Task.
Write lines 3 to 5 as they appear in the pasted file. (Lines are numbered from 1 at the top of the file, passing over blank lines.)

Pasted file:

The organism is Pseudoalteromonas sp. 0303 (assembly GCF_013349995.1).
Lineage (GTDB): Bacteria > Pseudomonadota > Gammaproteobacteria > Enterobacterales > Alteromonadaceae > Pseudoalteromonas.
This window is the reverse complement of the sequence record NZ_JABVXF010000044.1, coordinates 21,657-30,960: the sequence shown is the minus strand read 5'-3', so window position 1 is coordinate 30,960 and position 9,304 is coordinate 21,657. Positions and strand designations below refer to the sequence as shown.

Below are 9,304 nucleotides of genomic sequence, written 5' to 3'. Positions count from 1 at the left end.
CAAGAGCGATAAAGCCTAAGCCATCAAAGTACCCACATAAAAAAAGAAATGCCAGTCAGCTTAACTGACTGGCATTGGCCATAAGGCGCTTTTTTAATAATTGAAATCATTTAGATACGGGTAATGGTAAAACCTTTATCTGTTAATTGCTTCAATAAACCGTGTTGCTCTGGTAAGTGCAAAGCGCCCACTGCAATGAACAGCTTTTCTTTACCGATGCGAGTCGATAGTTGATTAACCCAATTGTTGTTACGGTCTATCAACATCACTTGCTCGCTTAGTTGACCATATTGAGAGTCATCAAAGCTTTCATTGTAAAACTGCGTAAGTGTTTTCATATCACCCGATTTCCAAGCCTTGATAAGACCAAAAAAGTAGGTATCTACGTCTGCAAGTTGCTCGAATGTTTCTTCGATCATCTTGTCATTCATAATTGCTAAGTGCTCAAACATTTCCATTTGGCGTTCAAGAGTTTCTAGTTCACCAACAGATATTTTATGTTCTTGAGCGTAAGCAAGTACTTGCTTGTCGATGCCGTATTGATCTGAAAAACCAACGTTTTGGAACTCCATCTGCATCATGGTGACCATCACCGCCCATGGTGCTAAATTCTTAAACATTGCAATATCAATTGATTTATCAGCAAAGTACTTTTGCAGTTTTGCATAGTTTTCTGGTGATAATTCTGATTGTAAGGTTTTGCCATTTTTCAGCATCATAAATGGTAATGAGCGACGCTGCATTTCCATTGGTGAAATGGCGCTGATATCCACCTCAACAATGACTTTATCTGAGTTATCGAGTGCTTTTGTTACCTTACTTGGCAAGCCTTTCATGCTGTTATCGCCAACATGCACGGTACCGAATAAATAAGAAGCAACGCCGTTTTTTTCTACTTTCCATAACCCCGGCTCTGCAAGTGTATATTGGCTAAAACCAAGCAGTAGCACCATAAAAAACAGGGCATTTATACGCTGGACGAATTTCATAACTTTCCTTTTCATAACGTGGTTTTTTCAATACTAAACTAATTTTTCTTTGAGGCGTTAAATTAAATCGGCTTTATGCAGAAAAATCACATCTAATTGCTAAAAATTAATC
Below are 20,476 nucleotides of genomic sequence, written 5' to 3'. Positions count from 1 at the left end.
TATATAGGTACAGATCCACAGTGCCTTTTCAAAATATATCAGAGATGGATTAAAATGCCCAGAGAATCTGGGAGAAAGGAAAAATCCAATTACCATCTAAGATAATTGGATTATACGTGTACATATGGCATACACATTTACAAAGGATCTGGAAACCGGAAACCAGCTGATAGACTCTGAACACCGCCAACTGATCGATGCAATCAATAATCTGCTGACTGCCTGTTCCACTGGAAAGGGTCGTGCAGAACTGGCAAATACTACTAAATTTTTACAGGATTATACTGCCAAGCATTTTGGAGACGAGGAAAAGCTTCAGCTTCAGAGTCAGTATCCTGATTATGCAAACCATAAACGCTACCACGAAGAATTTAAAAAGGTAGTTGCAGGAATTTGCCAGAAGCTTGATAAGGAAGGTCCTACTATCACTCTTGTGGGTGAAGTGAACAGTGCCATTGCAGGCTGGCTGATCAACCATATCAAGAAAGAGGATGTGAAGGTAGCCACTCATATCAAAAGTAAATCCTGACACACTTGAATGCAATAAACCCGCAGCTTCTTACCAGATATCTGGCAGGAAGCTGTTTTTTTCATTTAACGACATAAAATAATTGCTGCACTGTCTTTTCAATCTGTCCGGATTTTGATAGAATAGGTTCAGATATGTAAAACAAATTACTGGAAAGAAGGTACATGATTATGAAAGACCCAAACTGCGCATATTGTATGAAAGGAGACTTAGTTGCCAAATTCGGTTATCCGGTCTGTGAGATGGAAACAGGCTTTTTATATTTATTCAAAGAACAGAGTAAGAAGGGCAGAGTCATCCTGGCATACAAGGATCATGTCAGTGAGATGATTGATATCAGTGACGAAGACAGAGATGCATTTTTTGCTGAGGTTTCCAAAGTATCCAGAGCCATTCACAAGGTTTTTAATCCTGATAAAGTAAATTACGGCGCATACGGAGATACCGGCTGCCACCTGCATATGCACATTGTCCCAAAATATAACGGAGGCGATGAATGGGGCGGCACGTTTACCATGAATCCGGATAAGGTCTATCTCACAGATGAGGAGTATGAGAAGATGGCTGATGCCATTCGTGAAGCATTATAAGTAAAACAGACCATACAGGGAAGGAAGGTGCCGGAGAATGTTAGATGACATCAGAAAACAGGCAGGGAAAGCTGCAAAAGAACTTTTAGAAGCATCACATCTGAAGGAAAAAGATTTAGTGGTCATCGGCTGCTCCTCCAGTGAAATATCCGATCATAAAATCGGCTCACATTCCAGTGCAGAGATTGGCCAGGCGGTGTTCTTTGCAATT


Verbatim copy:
This window is the reverse complement of the sequence record NZ_JABVXF010000044.1, coordinates 21,657-30,960: the sequence shown is the minus strand read 5'-3', so window position 1 is coordinate 30,960 and position 9,304 is coordinate 21,657. Positions and strand designations below refer to the sequence as shown.

Below are 9,304 nucleotides of genomic sequence, written 5' to 3'. Positions count from 1 at the left end.
CAAGAGCGATAAAGCCTAAGCCATCAAAGTACCCACATAAAAAAAGAAATGCCAGTCAGCTTAACTGACTGGCATTGGCCATAAGGCGCTTTTTTAATAATTGAAATCATTTAGATACGGGTAATGGTAAAACCTTTATCTGTTAATTGCTTCAATAAACCGTGTTGCTCTGGTAAGTGCAAAGCGCCCACTGCAATGAACAGCTTTTCTTTACCGATGCGAGTCGATAGTTGATTAACCCAATTGTTGTTACGGTCTATCAACATCACTTGCTCGCTTAGTTGACCATATTGAGAGTCATCAAAGCTTTCATTGTAAAACTGCGTAAGTGTTTTCATATCACCCGATTTCCAAGCCTTGATAAGACCAAAAAAGTAGGTATCTACGTCTGCAAGTTGCTCGAATGTTTCTTCGATCATCTTGTCATTCATAATTGCTAAGTGCTCAAACATTTCCATTTGGCGTTCAAGAGTTTCTAGTTCACCAACAGATATTTTATGTTCTTGAGCGTAAGCAAGTACTTGCTTGTCGATGCCGTATTGATCTGAAAAACCAACGTTTTGGAACTCCATCTGCATCATGGTGACCATCACCGCCCATGGTGCTAAATTCTTAAACATTGCAATATCAATTGATTTATCAGCAAAGTACTTTTGCAGTTTTGCATAGTTTTCTGGTGATAATTCTGATTGTAAGGTTTTGCCATTTTTCAGCATCATAAATGGTAATGAGCGACGCTGCATTTCCATTGGTGAAATGGCGCTGATATCCACCTCAACAATGACTTTATCTGAGTTATCGAGTGCTTTTGTTACCTTACTTGGCAAGCCTTTCATGCTGTTATCGCCAACATGCACGGTACCGAATAAATAAGAAGCAACGCCGTTTTTTTCTACTTTCCATAACCCCGGCTCTGCAAGTGTATATTGGCTAAAACCAAGCAGTAGCACCATAAAAAACAGGGCATTTATACGCTGGACGAATTTCATAACTTTCCTTTTCATAACGTGGTTTTTTCAATACTAAACTAATTTTTCTTTGAGGCGTTAAATTAAATCGGCTTTATGCAGAAAAATCACATCTAATTGCTAAAAATTAATC